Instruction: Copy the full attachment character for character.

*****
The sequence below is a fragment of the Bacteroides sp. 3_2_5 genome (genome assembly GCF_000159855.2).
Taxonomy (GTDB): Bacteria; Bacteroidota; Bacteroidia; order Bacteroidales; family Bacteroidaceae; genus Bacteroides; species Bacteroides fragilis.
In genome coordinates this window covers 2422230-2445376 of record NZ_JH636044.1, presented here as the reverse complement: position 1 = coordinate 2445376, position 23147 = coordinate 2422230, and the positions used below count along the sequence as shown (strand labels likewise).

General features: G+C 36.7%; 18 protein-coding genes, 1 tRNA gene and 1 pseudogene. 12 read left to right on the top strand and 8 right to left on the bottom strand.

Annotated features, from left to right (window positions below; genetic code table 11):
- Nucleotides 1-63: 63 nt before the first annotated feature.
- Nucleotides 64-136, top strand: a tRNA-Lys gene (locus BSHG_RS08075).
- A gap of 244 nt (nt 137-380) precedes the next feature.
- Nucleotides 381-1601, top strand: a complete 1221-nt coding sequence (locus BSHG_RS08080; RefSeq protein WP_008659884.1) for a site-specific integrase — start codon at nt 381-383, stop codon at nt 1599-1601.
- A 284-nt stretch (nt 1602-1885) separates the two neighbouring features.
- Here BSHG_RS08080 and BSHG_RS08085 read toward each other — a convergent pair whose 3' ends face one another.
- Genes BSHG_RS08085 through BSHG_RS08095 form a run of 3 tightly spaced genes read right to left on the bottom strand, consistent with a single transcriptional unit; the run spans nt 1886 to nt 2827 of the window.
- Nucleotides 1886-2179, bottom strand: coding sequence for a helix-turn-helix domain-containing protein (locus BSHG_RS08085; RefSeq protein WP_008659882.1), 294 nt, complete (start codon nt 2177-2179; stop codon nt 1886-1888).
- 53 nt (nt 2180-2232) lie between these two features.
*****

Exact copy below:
The sequence below is a fragment of the Bacteroides sp. 3_2_5 genome (genome assembly GCF_000159855.2).
Taxonomy (GTDB): Bacteria; Bacteroidota; Bacteroidia; order Bacteroidales; family Bacteroidaceae; genus Bacteroides; species Bacteroides fragilis.
In genome coordinates this window covers 2422230-2445376 of record NZ_JH636044.1, presented here as the reverse complement: position 1 = coordinate 2445376, position 23147 = coordinate 2422230, and the positions used below count along the sequence as shown (strand labels likewise).

General features: G+C 36.7%; 18 protein-coding genes, 1 tRNA gene and 1 pseudogene. 12 read left to right on the top strand and 8 right to left on the bottom strand.

Annotated features, from left to right (window positions below; genetic code table 11):
- Nucleotides 1-63: 63 nt before the first annotated feature.
- Nucleotides 64-136, top strand: a tRNA-Lys gene (locus BSHG_RS08075).
- A gap of 244 nt (nt 137-380) precedes the next feature.
- Nucleotides 381-1601, top strand: a complete 1221-nt coding sequence (locus BSHG_RS08080; RefSeq protein WP_008659884.1) for a site-specific integrase — start codon at nt 381-383, stop codon at nt 1599-1601.
- A 284-nt stretch (nt 1602-1885) separates the two neighbouring features.
- Here BSHG_RS08080 and BSHG_RS08085 read toward each other — a convergent pair whose 3' ends face one another.
- Genes BSHG_RS08085 through BSHG_RS08095 form a run of 3 tightly spaced genes read right to left on the bottom strand, consistent with a single transcriptional unit; the run spans nt 1886 to nt 2827 of the window.
- Nucleotides 1886-2179, bottom strand: coding sequence for a helix-turn-helix domain-containing protein (locus BSHG_RS08085; RefSeq protein WP_008659882.1), 294 nt, complete (start codon nt 2177-2179; stop codon nt 1886-1888).
- 53 nt (nt 2180-2232) lie between these two features.